The paradigm shift that Marc Benioff and others ushered in ten years ago was about technology but if you look carefully, you can see that the paradigm is shifting again. This time it is about computing at the user level rather than at the producer level. That’s a good reason for why Benioff is promoting Cloud 2 and trying to distance himself from Ellison’s cloud even as the two debate who really has the secret sauce.
We all know about the impact that social media and its use are causing in our culture. Ironically, if you listen to the Enterprise 2.0 crowd, all this socialization was supposed to have been adopted by business ten years ago. But top down, command and control management initially rejected the idea of decentralization instead opting for better technological controls thus extending that hierarchical paradigm. That’s a key reason sales force automation developed as it did, i.e. as a reporting tool.
Social media initially found a home in personal use and it is now transitioning to the enterprise as an overdue paradigm shift. So the debate between Oracle and Salesforce can be seen in this light as a sideshow to the shift in corporate culture. Of course, the shift has to be supported by software and so we have the debate.
Along with social models comes the need for mobility. This might not seem intuitive but think about it, without mobility technology to serve social software, we can only be social some of the time. And since we can’t ever hope to synchronize our activities social becomes an all or nothing proposition dependent on mobility at least some of the time.
The difference between the two computing paradigms comes into sharp focus over the idea of social integration. Benioff’s cloud is fundamentally a social cloud leveraging the wisdom of crowds, which makes this cloud ascendant. Benioff is putting a great deal of effort into socializing the enterprise. Chatter is perhaps the best known social application in the Salesforce quiver but before Chatter there were the Sales Cloud and Service Cloud each of which leverages the wisdom of crowds to discover hidden information that enables enterprises to achieve goals faster and for less expense.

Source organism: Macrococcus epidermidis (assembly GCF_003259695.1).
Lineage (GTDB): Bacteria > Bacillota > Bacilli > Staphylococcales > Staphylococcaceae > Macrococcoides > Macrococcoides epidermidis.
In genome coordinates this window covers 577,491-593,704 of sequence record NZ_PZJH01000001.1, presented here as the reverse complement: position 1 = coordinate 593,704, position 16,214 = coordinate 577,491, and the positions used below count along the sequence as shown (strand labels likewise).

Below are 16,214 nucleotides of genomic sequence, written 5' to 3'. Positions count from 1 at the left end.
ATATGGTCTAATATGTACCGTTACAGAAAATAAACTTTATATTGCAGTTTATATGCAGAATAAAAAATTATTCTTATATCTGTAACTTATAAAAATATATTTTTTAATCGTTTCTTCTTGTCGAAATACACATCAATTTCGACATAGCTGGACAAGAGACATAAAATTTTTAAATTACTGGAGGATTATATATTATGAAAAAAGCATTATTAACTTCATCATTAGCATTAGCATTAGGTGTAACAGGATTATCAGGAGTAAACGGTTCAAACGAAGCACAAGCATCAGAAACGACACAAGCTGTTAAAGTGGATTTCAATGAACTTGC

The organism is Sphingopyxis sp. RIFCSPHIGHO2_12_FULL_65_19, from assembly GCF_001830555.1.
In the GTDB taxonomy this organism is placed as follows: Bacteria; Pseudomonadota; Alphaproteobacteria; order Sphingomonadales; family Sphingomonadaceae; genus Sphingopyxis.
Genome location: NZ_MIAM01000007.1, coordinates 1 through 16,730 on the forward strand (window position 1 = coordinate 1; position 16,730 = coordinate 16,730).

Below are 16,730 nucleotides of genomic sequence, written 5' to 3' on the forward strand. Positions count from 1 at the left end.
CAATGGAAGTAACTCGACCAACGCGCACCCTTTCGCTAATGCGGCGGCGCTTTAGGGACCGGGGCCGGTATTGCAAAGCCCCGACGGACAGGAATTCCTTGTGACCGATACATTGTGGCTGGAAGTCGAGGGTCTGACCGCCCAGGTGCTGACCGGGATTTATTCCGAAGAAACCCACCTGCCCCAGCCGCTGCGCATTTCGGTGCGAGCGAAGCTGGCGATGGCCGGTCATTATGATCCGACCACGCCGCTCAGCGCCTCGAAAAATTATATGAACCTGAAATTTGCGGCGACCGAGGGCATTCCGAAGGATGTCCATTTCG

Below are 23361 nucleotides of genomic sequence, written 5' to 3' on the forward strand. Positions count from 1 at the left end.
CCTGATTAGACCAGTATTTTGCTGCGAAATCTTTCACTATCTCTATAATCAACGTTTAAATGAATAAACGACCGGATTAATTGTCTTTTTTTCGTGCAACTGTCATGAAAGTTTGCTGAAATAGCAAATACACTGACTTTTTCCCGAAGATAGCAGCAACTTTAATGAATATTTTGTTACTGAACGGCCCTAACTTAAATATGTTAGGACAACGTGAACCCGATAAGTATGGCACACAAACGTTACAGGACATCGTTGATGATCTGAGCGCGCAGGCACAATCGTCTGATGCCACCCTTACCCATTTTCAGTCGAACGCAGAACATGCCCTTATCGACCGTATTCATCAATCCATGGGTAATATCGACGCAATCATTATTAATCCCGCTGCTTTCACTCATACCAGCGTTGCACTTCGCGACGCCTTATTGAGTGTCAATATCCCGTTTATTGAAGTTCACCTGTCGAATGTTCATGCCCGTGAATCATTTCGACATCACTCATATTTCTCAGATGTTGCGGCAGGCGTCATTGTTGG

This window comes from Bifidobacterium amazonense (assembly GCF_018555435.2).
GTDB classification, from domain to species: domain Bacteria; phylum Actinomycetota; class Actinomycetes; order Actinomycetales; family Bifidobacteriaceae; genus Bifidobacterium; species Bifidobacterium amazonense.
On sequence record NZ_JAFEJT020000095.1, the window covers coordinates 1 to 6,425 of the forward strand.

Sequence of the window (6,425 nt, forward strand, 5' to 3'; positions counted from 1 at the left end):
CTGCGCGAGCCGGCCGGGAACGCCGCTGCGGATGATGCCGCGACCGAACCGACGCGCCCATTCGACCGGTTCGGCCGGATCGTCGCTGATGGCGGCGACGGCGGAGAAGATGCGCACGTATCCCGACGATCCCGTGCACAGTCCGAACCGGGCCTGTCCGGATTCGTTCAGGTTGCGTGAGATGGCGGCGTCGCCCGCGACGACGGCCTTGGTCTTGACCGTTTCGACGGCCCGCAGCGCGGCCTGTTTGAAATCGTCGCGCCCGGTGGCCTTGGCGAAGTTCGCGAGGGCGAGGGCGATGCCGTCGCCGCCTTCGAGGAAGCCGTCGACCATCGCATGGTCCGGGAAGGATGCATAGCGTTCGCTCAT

Chatter does for the enterprise what the Cloud offerings do for departments. Using crowd wisdom techniques, Chatter surfaces information and knowledge that is usually hidden from view in an enterprise. By making what was previously unknown at least knowable, Chatter unlocks a new source of productivity for the enterprise. So far Oracle’s cloud paradigm has no answer for it.
Finally there is a personal thread running through all this. We all know that Marc worked for Larry and that Marc credits Larry as one of his mentors. Larry was also a very early investor in Salesforce and a member of the board. The two appear to enjoy the rivalry and I suspect each realizes that having a foil on the other side of an argument is better than being alone in the market, even if you are the leader. It generates press and free publicity as Benioff readily acknowledged in his keynote on Wednesday.
None of this should be taken to mean the situation won’t change. It may be true that past is prologue but one’s history is not one’s fate. As a very big company Oracle has become good at being what Oracle CRM leader Anthony Lye calls a fast follower. Conversely, Salesforce is still relatively small and continues its nimble ways. A future iteration of the debate spawned by Open World could easily expand into social strategies within the enterprise or between it and the customer. It could also grow to include a debate over whose platform and development strategy is best. The possibilities are vast and the options will fuel the conversation for a long time.
Oracle starts the first full day of Open World today down one game in its best of five series with its customers after two uninspired keynotes by HP EVP Ann Livingston and CEO Larry Ellison. Not to belabor the point, but I must, HP’s, keynote was a run of the mill commercial while Ellison’s was short on vission.
Mercifully HP’s effort was short and to the point. Unfortunately it seemed to me, and the analysts around me, that it was last year’s message if not a verbatim re-presentation. It could be condensed into a simple tag line — buy more stuff, please. Got it.
Neither speech ignited a huge Sunday night audience that was clearly set to be launched into a week of discovery and learning. There was no theme, which seemed odd to me because candidates abounded. Absent any mention of the sour economy and our need to climb out of two years of tough times, the business climate naturally took on the aura of the proverbial eight hundred pound gorilla.